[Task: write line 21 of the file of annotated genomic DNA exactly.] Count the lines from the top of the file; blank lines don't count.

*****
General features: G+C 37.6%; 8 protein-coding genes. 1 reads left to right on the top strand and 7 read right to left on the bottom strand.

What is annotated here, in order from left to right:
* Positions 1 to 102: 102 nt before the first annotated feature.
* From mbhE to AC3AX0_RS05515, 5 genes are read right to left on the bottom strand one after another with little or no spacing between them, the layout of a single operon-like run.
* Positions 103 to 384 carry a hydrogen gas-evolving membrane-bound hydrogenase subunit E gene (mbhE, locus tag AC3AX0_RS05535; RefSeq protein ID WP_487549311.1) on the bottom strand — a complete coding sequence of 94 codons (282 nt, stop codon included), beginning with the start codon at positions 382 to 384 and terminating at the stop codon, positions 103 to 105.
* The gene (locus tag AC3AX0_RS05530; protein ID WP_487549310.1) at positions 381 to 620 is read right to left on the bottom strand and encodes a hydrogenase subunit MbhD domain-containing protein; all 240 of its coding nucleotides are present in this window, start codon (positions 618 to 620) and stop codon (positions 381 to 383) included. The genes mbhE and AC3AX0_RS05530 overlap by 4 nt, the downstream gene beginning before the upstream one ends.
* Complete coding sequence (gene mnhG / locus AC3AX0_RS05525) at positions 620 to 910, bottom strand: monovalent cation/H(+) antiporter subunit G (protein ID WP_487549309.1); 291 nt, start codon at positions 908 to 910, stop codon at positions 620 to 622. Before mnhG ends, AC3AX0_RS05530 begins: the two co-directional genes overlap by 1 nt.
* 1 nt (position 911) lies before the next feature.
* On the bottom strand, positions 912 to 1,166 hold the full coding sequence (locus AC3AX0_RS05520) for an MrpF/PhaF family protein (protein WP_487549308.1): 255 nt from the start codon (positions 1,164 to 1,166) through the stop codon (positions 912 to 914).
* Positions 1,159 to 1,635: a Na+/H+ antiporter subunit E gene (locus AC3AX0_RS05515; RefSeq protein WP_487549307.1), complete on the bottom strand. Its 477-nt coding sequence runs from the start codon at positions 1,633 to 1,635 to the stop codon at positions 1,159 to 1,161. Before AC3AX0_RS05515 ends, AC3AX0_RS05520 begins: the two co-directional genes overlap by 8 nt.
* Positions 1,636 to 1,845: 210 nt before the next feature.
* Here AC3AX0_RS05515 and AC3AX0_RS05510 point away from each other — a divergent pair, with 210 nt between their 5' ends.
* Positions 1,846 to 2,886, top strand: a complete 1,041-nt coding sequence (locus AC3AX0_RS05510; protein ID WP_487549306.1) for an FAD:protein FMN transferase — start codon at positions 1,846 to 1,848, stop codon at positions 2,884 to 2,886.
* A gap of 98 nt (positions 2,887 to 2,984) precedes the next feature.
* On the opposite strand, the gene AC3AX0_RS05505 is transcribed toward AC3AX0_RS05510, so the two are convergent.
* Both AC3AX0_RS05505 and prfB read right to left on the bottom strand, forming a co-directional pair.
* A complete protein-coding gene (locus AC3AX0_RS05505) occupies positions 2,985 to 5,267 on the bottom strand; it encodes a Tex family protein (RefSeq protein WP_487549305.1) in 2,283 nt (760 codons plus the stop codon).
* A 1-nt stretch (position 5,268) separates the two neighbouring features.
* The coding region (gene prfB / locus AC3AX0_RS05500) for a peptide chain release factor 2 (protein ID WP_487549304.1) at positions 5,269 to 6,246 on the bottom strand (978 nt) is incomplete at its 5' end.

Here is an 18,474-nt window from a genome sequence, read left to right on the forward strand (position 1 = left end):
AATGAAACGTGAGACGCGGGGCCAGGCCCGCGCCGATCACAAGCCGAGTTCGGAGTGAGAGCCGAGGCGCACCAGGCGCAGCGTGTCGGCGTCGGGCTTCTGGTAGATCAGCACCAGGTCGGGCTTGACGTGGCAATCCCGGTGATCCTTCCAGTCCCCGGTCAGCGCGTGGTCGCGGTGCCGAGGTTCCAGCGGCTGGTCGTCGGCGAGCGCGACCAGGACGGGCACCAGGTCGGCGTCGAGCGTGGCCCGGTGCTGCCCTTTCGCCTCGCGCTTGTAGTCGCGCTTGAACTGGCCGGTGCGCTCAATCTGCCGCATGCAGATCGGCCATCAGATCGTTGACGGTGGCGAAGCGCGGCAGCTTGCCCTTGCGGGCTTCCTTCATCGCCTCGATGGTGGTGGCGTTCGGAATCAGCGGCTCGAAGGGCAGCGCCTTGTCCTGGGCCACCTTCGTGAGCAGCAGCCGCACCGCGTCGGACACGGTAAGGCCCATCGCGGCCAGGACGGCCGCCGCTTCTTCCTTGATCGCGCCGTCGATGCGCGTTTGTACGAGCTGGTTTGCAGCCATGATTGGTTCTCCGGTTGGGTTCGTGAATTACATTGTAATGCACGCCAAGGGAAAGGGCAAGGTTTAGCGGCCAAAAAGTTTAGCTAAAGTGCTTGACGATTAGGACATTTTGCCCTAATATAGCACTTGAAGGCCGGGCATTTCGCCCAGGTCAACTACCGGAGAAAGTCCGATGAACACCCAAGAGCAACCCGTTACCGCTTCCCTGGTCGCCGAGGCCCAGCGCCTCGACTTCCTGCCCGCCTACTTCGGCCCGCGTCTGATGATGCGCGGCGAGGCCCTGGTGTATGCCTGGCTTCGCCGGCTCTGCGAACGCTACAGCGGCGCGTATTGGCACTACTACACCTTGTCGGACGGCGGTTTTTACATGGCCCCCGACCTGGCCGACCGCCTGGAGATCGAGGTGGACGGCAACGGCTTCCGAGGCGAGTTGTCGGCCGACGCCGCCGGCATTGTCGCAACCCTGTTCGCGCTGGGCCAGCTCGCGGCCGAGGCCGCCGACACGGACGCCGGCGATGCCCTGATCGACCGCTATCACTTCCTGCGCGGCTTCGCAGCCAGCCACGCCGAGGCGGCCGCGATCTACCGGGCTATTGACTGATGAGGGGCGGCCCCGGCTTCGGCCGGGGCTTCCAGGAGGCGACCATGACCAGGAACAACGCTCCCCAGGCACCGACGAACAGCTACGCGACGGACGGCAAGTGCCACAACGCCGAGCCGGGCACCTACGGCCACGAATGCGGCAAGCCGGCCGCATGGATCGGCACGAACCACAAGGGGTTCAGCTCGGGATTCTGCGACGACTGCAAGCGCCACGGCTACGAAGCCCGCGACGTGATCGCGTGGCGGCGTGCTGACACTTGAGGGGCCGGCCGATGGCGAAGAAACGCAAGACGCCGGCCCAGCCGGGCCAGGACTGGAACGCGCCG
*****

AATGAAACGTGAGACGCGGGGCCAGGCCCGCGCCGATCACAAGCCGAGTTCGGAGTGAGAGCCGAGGCGCACCAGGCGCAGCGTGTCGGCGTCGGGCTTCTGGTAGATCAGCACCAGGTCGGGCTTGACGTGGCAATCCCGGTGATCCTTCCAGTCCCCGGTCAGCGCGTGGTCGCGGTGCCGAGGTTCCAGCGGCTGGTCGTCGGCGAGCGCGACCAGGACGGGCACCAGGTCGGCGTCGAGCGTGGCCCGGTGCTGCCCTTTCGCCTCGCGCTTGTAGTCGCGCTTGAACTGGCCGGTGCGCTCAATCTGCCGCATGCAGATCGGCCATCAGATCGTTGACGGTGGCGAAGCGCGGCAGCTTGCCCTTGCGGGCTTCCTTCATCGCCTCGATGGTGGTGGCGTTCGGAATCAGCGGCTCGAAGGGCAGCGCCTTGTCCTGGGCCACCTTCGTGAGCAGCAGCCGCACCGCGTCGGACACGGTAAGGCCCATCGCGGCCAGGACGGCCGCCGCTTCTTCCTTGATCGCGCCGTCGATGCGCGTTTGTACGAGCTGGTTTGCAGCCATGATTGGTTCTCCGGTTGGGTTCGTGAATTACATTGTAATGCACGCCAAGGGAAAGGGCAAGGTTTAGCGGCCAAAAAGTTTAGCTAAAGTGCTTGACGATTAGGACATTTTGCCCTAATATAGCACTTGAAGGCCGGGCATTTCGCCCAGGTCAACTACCGGAGAAAGTCCGATGAACACCCAAGAGCAACCCGTTACCGCTTCCCTGGTCGCCGAGGCCCAGCGCCTCGACTTCCTGCCCGCCTACTTCGGCCCGCGTCTGATGATGCGCGGCGAGGCCCTGGTGTATGCCTGGCTTCGCCGGCTCTGCGAACGCTACAGCGGCGCGTATTGGCACTACTACACCTTGTCGGACGGCGGTTTTTACATGGCCCCCGACCTGGCCGACCGCCTGGAGATCGAGGTGGACGGCAACGGCTTCCGAGGCGAGTTGTCGGCCGACGCCGCCGGCATTGTCGCAACCCTGTTCGCGCTGGGCCAGCTCGCGGCCGAGGCCGCCGACACGGACGCCGGCGATGCCCTGATCGACCGCTATCACTTCCTGCGCGGCTTCGCAGCCAGCCACGCCGAGGCGGCCGCGATCTACCGGGCTATTGACTGATGAGGGGCGGCCCCGGCTTCGGCCGGGGCTTCCAGGAGGCGACCATGACCAGGAACAACGCTCCCCAGGCACCGACGAACAGCTACGCGACGGACGGCAAGTGCCACAACGCCGAGCCGGGCACCTACGGCCACGAATGCGGCAAGCCGGCCGCATGGATCGGCACGAACCACAAGGGGTTCAGCTCGGGATTCTGCGACGACTGCAAGCGCCACGGCTACGAAGCCCGCGACGTGATCGCGTGGCGGCGTGCTGACACTTGAGGGGCCGGCCGATGGCGAAGAAACGCAAGACGCCGGCCCAGCCGGGCCAGGACTGGAACGCGCCG